How your income level and race may impact access to mental health support

THE pandemic has been stressful for many Americans, but various racial and economic groups are experiencing the impact of that stress in very different ways, new research suggests.

A survey of 2,001 people found that only 54 percent of those polled from lower-income households (making less than $30,000 annually) feel they have access to the resources they need to take care of their mental health.


Race can impact whether or not someone seeks health supportCredit: Getty
Middle and lower income classes also struggle to seek help


Middle and lower income classes also struggle to seek helpCredit: Getty

That’s compared to 76 percent of those from high-income households (making $150,000 or more annually).

Conducted by OnePoll on behalf of Big Health, the survey found that class disparities were also present for those seeking care.

Just 39 percent of those from lower-middle-income households (earning between $30,000 and $59,999 annually) have sought help, compared to 57 percent of high-income earners.

And compared to high-income households, respondents who make less than $30,000 a year were twice as likely to cite expenses as a barrier to professional mental health support.

The most common symptoms included heightened anxiety (64 percent), feelings of depression (53 percent), and increased nervousness (50 percent).

Asian Americans (76 percent) and African Americans (68 percent) were the most likely to say they face stigma from their community around seeking help for mental health issues, compared to just 57 percent of white Americans.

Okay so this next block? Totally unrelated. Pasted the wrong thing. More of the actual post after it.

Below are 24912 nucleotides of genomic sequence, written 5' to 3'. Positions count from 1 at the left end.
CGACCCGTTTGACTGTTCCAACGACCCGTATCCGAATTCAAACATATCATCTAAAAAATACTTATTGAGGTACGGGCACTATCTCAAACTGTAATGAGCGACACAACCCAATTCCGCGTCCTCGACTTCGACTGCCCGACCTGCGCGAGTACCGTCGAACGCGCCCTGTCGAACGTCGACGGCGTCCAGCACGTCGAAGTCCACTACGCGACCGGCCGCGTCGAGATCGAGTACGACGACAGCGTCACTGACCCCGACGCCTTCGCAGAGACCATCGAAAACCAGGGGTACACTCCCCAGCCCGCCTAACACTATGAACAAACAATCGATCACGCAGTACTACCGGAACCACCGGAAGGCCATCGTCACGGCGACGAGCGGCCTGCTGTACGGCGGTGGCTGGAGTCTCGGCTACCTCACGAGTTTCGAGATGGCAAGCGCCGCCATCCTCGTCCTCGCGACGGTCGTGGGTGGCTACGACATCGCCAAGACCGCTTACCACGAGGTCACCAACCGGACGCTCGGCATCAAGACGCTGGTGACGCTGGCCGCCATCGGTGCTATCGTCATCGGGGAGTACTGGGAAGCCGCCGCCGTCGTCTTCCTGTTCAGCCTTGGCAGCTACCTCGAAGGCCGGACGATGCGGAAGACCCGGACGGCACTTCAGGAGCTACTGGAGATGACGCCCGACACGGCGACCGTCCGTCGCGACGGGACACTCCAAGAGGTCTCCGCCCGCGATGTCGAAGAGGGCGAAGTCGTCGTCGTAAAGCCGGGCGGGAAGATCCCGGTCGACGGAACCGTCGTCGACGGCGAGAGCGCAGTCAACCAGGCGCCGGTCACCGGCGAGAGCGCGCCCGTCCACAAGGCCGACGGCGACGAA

Americans of Asian and Pacific Islander descent were more than twice as likely (52 percent) as white Americans (23 percent) to strongly agree that 2020 was the most stressful year of their lives.

African Americans were also likely to list 2020 as the most stressful year of their lives, with 34 percent strongly agreeing with the statement.

“Although we have made significant progress normalizing mental health care, stigma and cost continue to be a significant barrier for those seeking support, especially within underserved populations,” said Big Health Chief Medical Officer Dr. Jenna Carl.

“Moving forward, it is paramount that we focus on improving mental health equity by offering clinically based approaches to those who may not otherwise have access to care.”

Feelings of isolation due to lockdowns (57 percent), being overwhelmed due to constant societal changes (49 percent), and stress at work (30 percent) — all common causes of sleep disruption, according to the National Sleep Foundation — are likely leading to longer-term problems.

In fact, nearly half of respondents indicated their sleep was disrupted during the pandemic.

Prescription medication is often seen as a solution — 39 percent of respondents are currently taking some form of it for their mental health.

And when prescription medication isn’t an option, some respondents resort to other coping mechanisms; 30 percent claimed to self-medicate, while 19 percent reportedly use alcohol to deal with their mental health.

“We’ve seen radically increased demand for non-drug alternatives for mental health as a result of the pandemic. If there is a silver lining to the past year and a half, it’s the collective realization that we need to increase access to evidence-based mental health care for those who need it,” said Big Health Co-founder and CEO Peter Hames.

“We’re dedicated to helping people back to good mental health through equitable access to digital therapeutics.”

Asian Americans and African Americans are some of the races most affected


Asian Americans and African Americans are some of the races most affectedCredit: Getty

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